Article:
|Publication number||US6806584 B2|
|Application number||US 10/277,907|
|Publication date||Oct 19, 2004|
|Filing date||Oct 21, 2002|
|Priority date||Oct 21, 2002|
|Also published as||CN1494153A, US20040075151|
|Publication number||10277907, 277907, US 6806584 B2, US 6806584B2, US-B2-6806584, US6806584 B2, US6806584B2|
|Inventors||Ka Hing Fung, Percy V. Gilbert|
|Original Assignee||International Business Machines Corporation|
|Export Citation||BiBTeX, EndNote, RefMan|
|Patent Citations (22), Referenced by (35), Classifications (15), Legal Events (5)|
|External Links: USPTO, USPTO Assignment, Espacenet|
The present invention relates to semiconductor device structures and, more particularly, to FET device structures formed on the same substrate, and to methods for fabrication.
In CMOS technologies, NFET and PFET devices are optimized to achieve required CMOS performance. Very different dopant species are used for NFET and PFET devices, accordingly. These species have very different physical properties such as diffusion rate and maximum activated concentration. In conventional CMOS technologies, both NFET and PFET usually share the same spacer process and topology. In order to optimize CMOS performance, the spacers typically are of one maximum width and are designed to trade-off the performance between NFET and PFET. For example, if Arsenic and Boron are used as the source/drain dopants for NFET and PFET, respectively, it is known that a narrower spacer is better for NFET but a much wider one is better for PFET, because Arsenic diffuses much slower than Boron. In this case, the PFET is a limiting factor. Thus, the maximum width of all spacers is optimized for PFET, trading-off the NFET performance. See, for example: U.S. Pat. No. 5,547,894 (Mandelman et al., issued Aug. 20, 1996, entitled “CMOS Processing with Low High-Current FETS”); U.S. Pat. No. 4,729,006 (Dally et al., issued Mar. 1, 1988, entitled “Sidewall Spacers for CMOS Circuit Stress Relief/Isolation and Method for Making”); and U.S. Pat. No. 4,648,937 (Ogura et al., issued Mar. 10, 1987, entitled “Method of Preventing Asymmetric Etching of Lines in Sub-Micrometer Range Sidewall Images Transfer”); which are all incorporated by reference herein in their entireties.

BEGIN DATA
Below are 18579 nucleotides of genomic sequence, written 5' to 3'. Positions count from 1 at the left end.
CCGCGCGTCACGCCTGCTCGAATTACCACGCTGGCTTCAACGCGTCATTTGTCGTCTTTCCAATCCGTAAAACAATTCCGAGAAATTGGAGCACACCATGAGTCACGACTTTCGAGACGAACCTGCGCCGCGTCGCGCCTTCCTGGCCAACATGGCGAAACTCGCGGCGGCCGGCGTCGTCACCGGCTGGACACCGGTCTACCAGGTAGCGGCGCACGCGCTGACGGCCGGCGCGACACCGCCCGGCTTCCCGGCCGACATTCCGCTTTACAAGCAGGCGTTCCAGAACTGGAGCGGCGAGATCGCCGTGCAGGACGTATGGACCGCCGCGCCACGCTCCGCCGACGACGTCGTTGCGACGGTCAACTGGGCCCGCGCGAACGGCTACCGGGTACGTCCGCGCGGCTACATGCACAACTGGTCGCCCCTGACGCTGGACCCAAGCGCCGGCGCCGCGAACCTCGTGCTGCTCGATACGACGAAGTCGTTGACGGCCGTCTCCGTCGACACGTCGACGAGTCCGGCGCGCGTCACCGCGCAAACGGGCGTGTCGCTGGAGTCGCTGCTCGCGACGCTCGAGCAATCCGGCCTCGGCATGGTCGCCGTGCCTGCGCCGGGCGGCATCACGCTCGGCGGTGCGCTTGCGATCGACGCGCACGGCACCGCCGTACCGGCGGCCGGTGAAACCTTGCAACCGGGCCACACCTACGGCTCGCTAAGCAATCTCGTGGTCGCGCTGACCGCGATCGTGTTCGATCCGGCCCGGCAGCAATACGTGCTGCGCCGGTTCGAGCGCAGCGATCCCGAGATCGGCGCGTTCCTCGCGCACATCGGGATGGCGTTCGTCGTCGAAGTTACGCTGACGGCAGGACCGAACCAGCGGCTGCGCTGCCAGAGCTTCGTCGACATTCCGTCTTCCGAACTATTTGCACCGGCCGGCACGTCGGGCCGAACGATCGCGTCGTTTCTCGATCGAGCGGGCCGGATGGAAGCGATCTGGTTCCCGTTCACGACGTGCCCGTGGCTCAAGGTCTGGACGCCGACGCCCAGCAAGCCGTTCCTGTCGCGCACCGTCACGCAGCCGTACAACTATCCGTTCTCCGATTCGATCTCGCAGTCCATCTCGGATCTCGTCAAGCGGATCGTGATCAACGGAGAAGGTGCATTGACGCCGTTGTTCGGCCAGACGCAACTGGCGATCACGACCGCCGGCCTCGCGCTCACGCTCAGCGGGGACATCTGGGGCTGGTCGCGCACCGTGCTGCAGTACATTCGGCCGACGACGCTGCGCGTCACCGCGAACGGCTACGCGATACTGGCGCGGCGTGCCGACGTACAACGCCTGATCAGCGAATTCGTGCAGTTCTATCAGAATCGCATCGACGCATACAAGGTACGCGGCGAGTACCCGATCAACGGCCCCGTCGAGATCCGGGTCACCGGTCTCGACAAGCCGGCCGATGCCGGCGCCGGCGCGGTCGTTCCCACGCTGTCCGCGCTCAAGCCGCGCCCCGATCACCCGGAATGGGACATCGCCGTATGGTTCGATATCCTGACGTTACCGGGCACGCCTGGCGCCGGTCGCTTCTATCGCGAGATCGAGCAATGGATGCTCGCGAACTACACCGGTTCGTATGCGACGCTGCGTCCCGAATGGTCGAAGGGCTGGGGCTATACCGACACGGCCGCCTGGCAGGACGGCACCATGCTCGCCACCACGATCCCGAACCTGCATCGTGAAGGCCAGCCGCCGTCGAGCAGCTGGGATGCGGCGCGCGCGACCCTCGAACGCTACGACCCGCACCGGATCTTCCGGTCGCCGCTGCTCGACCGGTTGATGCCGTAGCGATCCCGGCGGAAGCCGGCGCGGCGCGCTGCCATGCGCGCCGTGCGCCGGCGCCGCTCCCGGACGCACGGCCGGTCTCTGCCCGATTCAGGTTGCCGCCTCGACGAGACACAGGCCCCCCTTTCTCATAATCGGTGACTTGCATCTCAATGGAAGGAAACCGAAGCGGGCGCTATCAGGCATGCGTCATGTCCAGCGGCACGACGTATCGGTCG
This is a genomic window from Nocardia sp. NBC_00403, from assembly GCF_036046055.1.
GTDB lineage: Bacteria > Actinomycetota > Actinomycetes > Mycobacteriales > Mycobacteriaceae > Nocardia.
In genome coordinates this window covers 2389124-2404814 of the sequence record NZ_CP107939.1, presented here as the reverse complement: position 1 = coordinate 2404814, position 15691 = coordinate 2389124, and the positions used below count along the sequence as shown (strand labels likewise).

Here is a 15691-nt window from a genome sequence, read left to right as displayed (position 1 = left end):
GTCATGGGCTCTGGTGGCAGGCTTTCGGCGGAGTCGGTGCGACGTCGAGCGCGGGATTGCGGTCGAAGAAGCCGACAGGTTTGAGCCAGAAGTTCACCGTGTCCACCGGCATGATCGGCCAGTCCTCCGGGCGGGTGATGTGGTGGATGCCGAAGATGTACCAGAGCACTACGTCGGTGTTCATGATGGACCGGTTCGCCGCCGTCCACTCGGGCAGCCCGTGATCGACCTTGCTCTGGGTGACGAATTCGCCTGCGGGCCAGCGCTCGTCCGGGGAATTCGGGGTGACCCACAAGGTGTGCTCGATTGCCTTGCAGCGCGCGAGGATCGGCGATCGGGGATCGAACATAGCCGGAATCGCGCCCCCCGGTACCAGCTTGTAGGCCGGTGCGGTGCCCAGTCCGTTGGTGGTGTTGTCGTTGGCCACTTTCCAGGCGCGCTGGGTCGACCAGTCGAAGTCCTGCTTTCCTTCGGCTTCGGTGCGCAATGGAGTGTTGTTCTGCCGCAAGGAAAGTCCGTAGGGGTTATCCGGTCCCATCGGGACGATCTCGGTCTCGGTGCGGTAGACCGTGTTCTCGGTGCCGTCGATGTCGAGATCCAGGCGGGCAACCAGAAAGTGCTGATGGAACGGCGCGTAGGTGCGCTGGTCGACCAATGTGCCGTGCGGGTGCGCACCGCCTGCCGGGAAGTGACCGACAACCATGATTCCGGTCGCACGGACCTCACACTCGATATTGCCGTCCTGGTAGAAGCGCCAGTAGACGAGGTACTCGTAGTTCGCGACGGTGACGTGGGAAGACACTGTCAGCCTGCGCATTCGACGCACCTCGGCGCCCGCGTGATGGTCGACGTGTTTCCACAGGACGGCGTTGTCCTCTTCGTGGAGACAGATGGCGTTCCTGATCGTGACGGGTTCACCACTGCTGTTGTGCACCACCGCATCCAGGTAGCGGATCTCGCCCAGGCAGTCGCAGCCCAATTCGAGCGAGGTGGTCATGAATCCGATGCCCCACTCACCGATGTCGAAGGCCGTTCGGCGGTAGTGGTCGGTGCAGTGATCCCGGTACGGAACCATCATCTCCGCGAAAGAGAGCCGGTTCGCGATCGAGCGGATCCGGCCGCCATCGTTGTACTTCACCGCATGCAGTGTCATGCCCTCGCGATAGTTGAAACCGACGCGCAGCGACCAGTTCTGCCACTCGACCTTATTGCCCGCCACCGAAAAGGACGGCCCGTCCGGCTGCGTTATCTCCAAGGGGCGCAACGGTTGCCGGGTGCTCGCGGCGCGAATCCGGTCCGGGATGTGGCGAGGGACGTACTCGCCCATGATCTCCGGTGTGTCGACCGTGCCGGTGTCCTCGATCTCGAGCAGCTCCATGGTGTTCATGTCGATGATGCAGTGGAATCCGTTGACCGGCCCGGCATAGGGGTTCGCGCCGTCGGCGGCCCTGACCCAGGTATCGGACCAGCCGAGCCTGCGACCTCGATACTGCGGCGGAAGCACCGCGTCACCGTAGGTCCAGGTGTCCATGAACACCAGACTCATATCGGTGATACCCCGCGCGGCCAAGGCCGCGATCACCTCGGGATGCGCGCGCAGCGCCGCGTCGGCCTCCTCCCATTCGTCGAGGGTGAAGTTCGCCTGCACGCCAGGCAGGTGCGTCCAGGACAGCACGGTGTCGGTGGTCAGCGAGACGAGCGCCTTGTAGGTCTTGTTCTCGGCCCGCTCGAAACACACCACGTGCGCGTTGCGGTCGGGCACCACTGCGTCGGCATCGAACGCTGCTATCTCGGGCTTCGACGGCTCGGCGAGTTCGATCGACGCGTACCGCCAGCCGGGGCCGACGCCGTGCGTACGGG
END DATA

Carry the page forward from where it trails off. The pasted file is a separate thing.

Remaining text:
It is a problem, therefore, to optimize spacer width and FET performance for both the NFET and the PFET on the same substrate.
The present invention solves this problem by using a dual-spacer width to permit optimizing NFET or PFET device performance independently on the same substrate.
It is a principal object of the present invention to optimize performances of two different MOS devices having a common semiconductor substrate.
It is an additional object of the present invention to optimize independently the performances of an NFET device and a PFET device formed on one substrate.
It is a further object of the present invention to increase the drive current performance of an NFET device while decreasing the short channel effect in a PFET.